For businesses that have hybrid or remote workforces, this can be particularly important as there are less points of contact between employees and managers. Regular meetings also gives employees opportunities to let their managers know if they need additional support.

  • Review company structure

Ensuring the company is well structured and streamlined is key to combatting burnout in the workplace. Consistently reviewing and managing a workforce to make sure no department is overstretched due to a personnel shortage, will limit inordinate amounts of stress (something which can be helped by an RPO provider or MSP). Companies that are consistently lacking in personnel to cover the work needed, will find their employees experiencing high levels of stress and burnout as they have too many responsibilities and pressures.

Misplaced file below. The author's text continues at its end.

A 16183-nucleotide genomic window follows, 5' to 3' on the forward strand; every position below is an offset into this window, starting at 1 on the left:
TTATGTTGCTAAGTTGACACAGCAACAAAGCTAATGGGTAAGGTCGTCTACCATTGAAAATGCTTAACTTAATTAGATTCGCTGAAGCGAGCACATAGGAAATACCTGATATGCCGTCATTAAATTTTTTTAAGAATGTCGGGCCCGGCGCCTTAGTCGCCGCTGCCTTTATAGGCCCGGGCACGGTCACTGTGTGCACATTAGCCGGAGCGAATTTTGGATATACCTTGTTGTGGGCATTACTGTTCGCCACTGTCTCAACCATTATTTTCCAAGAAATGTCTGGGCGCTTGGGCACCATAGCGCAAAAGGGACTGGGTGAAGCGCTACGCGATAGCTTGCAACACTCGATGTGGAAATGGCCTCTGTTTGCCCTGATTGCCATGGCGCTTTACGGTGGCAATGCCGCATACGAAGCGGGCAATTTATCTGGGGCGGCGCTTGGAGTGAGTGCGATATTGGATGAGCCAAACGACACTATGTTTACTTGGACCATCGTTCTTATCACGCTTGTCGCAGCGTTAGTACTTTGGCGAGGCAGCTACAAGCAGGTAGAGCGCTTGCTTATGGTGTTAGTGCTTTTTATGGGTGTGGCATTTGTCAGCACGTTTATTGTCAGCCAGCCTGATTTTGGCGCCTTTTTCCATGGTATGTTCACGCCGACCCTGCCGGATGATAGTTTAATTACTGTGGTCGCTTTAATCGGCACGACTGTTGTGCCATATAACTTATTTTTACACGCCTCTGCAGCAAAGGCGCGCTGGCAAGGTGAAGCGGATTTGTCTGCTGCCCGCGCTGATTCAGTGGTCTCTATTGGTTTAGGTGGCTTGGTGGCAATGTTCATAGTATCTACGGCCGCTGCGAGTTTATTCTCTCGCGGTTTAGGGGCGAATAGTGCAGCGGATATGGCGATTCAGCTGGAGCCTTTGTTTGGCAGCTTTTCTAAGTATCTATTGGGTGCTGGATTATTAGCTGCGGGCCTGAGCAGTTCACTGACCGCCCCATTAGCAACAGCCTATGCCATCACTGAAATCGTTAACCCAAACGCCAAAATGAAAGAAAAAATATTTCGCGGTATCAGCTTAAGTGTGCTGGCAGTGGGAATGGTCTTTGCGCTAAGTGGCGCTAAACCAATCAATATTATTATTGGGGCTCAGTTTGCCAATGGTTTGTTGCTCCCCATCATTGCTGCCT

• Provide training for all line managers

For any attempt to prevent or combat burnout in the workplace, it is crucial to make sure that all line managers know the signs and symptoms to look out for. Due to line managers spending the most time with their employees, they are in the best position to spot any changes in behaviour. This way support can be tailored to each individual employee.


VIQU is an IT recruitment agency that can help you hire great technical professionals for the skills you need in your business. Contact us for help and advice in improving your talent acquisition processes.